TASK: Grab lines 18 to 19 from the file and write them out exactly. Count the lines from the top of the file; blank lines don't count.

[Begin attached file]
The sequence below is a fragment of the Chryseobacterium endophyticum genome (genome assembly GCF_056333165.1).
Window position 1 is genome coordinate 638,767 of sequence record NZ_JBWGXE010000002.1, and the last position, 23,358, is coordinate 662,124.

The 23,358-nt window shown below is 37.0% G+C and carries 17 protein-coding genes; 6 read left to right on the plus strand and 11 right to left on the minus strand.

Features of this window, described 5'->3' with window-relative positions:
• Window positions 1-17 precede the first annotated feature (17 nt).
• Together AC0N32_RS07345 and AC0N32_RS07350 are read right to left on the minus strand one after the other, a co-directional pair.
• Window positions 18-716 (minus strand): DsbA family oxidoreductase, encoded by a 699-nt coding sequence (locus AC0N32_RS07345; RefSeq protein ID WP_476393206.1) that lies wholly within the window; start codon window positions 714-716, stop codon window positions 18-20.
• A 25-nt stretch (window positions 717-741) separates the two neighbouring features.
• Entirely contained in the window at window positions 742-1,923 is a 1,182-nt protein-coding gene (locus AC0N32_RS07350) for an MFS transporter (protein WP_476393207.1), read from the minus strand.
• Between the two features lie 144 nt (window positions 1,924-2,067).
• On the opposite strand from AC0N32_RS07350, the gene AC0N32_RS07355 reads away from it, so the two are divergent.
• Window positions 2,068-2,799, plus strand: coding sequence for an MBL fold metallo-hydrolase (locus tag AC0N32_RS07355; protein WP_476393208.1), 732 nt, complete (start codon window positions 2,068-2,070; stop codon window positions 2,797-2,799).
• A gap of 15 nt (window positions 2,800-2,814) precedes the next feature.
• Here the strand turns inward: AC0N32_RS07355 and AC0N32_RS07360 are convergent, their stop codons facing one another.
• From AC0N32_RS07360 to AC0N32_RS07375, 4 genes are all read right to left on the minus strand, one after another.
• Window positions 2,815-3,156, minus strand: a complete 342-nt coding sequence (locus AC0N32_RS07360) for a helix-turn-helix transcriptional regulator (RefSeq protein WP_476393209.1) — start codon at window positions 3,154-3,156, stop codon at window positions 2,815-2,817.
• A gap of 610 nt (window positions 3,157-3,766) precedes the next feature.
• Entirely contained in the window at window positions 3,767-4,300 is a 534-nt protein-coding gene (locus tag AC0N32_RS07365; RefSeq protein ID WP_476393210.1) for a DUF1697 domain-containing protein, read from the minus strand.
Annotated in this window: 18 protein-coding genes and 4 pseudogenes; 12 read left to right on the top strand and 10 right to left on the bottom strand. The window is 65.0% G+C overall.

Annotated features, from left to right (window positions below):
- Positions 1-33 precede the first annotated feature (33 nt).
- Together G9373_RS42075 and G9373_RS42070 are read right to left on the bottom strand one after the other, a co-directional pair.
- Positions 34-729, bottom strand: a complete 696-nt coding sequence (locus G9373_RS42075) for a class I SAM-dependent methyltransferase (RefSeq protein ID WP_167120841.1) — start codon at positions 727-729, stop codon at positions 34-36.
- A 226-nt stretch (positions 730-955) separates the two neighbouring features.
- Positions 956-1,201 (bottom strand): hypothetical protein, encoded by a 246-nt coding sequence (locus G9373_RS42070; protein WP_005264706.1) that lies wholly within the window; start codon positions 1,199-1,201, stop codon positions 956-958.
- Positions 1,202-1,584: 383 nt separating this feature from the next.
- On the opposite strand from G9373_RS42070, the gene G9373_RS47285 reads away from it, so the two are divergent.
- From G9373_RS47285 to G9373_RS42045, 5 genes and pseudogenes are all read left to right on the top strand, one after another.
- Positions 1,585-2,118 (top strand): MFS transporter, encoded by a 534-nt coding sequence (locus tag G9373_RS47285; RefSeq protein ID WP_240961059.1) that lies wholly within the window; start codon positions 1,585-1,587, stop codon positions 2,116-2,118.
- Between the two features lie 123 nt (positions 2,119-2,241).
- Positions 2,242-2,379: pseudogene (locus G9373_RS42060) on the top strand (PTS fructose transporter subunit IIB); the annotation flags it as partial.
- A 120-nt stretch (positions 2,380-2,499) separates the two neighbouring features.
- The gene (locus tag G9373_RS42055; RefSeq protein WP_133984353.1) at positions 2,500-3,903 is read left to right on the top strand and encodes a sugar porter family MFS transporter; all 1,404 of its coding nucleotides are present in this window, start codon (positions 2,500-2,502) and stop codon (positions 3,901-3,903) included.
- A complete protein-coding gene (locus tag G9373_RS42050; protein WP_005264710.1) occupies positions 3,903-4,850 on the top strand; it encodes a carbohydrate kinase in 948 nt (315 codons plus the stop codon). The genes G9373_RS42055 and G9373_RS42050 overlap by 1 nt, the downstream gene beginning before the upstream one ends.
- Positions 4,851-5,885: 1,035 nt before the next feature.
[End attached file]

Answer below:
• Entirely contained in the window at window positions 3,767-4,300 is a 534-nt protein-coding gene (locus tag AC0N32_RS07365; RefSeq protein ID WP_476393210.1) for a DUF1697 domain-containing protein, read from the minus strand.
Annotated in this window: 18 protein-coding genes and 4 pseudogenes; 12 read left to right on the top strand and 10 right to left on the bottom strand. The window is 65.0% G+C overall.